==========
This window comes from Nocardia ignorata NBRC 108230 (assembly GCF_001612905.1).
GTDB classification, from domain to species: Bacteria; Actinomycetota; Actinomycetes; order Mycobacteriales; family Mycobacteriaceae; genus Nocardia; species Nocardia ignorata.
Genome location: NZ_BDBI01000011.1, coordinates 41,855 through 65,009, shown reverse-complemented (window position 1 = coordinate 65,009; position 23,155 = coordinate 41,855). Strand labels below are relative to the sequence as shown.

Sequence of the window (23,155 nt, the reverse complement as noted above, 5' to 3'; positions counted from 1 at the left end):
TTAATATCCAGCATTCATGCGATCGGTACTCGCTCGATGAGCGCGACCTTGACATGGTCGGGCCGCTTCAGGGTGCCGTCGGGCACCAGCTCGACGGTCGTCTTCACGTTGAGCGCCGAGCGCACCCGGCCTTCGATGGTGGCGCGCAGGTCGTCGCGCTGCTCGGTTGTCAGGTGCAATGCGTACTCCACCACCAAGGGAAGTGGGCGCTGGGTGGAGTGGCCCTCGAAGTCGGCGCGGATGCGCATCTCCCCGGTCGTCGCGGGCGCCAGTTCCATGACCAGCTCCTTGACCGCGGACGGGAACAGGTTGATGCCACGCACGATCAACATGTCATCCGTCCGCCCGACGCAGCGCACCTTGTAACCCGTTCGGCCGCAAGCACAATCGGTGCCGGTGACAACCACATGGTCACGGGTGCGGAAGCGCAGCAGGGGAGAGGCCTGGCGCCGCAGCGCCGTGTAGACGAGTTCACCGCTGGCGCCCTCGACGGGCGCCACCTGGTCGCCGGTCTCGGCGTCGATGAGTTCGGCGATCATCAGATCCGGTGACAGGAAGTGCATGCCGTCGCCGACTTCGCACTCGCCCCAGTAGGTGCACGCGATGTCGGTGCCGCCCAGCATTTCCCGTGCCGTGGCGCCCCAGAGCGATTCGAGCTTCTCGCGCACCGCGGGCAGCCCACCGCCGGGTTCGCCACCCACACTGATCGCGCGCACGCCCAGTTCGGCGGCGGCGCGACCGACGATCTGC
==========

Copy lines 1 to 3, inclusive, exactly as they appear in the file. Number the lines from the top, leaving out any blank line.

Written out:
This window comes from Nocardia ignorata NBRC 108230 (assembly GCF_001612905.1).
GTDB classification, from domain to species: Bacteria; Actinomycetota; Actinomycetes; order Mycobacteriales; family Mycobacteriaceae; genus Nocardia; species Nocardia ignorata.
Genome location: NZ_BDBI01000011.1, coordinates 41,855 through 65,009, shown reverse-complemented (window position 1 = coordinate 65,009; position 23,155 = coordinate 41,855). Strand labels below are relative to the sequence as shown.